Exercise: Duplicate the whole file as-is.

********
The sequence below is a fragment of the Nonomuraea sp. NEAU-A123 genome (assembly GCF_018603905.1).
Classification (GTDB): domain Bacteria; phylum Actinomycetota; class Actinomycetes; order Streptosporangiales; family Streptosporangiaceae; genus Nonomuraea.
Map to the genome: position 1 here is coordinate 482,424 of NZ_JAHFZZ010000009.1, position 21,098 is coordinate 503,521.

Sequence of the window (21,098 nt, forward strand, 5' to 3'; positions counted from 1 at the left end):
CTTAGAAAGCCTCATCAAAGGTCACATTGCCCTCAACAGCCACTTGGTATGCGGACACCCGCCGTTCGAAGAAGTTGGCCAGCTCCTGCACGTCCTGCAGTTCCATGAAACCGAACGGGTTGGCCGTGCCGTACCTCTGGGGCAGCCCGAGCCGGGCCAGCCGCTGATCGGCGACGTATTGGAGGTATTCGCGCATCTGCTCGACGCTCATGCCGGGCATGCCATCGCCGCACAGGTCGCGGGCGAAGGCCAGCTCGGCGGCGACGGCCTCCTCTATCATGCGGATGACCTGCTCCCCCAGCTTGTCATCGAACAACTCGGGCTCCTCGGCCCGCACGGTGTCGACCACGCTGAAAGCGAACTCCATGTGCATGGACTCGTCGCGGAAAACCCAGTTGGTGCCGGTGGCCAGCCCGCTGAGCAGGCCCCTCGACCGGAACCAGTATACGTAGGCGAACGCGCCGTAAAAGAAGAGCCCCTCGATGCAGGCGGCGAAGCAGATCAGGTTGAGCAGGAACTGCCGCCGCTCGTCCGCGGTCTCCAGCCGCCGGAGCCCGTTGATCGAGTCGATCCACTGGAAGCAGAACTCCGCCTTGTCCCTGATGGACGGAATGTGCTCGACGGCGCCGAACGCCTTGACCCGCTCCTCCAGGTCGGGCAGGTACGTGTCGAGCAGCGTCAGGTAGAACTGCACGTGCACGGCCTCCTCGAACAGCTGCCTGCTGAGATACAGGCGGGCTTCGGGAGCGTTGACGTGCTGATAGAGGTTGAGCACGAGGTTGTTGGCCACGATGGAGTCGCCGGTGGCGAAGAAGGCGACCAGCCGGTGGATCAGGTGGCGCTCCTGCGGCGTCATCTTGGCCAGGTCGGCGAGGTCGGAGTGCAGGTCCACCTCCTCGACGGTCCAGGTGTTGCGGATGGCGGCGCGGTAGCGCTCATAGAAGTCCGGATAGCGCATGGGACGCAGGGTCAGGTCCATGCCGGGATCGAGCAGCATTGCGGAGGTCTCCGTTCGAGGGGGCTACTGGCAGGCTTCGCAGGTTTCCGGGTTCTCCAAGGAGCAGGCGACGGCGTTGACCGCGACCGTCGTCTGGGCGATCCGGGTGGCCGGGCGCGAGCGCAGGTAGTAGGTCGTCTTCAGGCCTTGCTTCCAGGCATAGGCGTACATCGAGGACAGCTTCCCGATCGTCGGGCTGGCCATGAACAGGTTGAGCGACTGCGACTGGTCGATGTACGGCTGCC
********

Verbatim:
The sequence below is a fragment of the Nonomuraea sp. NEAU-A123 genome (assembly GCF_018603905.1).
Classification (GTDB): domain Bacteria; phylum Actinomycetota; class Actinomycetes; order Streptosporangiales; family Streptosporangiaceae; genus Nonomuraea.
Map to the genome: position 1 here is coordinate 482,424 of NZ_JAHFZZ010000009.1, position 21,098 is coordinate 503,521.

Sequence of the window (21,098 nt, forward strand, 5' to 3'; positions counted from 1 at the left end):
CTTAGAAAGCCTCATCAAAGGTCACATTGCCCTCAACAGCCACTTGGTATGCGGACACCCGCCGTTCGAAGAAGTTGGCCAGCTCCTGCACGTCCTGCAGTTCCATGAAACCGAACGGGTTGGCCGTGCCGTACCTCTGGGGCAGCCCGAGCCGGGCCAGCCGCTGATCGGCGACGTATTGGAGGTATTCGCGCATCTGCTCGACGCTCATGCCGGGCATGCCATCGCCGCACAGGTCGCGGGCGAAGGCCAGCTCGGCGGCGACGGCCTCCTCTATCATGCGGATGACCTGCTCCCCCAGCTTGTCATCGAACAACTCGGGCTCCTCGGCCCGCACGGTGTCGACCACGCTGAAAGCGAACTCCATGTGCATGGACTCGTCGCGGAAAACCCAGTTGGTGCCGGTGGCCAGCCCGCTGAGCAGGCCCCTCGACCGGAACCAGTATACGTAGGCGAACGCGCCGTAAAAGAAGAGCCCCTCGATGCAGGCGGCGAAGCAGATCAGGTTGAGCAGGAACTGCCGCCGCTCGTCCGCGGTCTCCAGCCGCCGGAGCCCGTTGATCGAGTCGATCCACTGGAAGCAGAACTCCGCCTTGTCCCTGATGGACGGAATGTGCTCGACGGCGCCGAACGCCTTGACCCGCTCCTCCAGGTCGGGCAGGTACGTGTCGAGCAGCGTCAGGTAGAACTGCACGTGCACGGCCTCCTCGAACAGCTGCCTGCTGAGATACAGGCGGGCTTCGGGAGCGTTGACGTGCTGATAGAGGTTGAGCACGAGGTTGTTGGCCACGATGGAGTCGCCGGTGGCGAAGAAGGCGACCAGCCGGTGGATCAGGTGGCGCTCCTGCGGCGTCATCTTGGCCAGGTCGGCGAGGTCGGAGTGCAGGTCCACCTCCTCGACGGTCCAGGTGTTGCGGATGGCGGCGCGGTAGCGCTCATAGAAGTCCGGATAGCGCATGGGACGCAGGGTCAGGTCCATGCCGGGATCGAGCAGCATTGCGGAGGTCTCCGTTCGAGGGGGCTACTGGCAGGCTTCGCAGGTTTCCGGGTTCTCCAAGGAGCAGGCGACGGCGTTGACCGCGACCGTCGTCTGGGCGATCCGGGTGGCCGGGCGCGAGCGCAGGTAGTAGGTCGTCTTCAGGCCTTGCTTCCAGGCATAGGCGTACATCGAGGACAGCTTCCCGATCGTCGGGCTGGCCATGAACAGGTTGAGCGACTGCGACTGGTCGATGTACGGCTGCC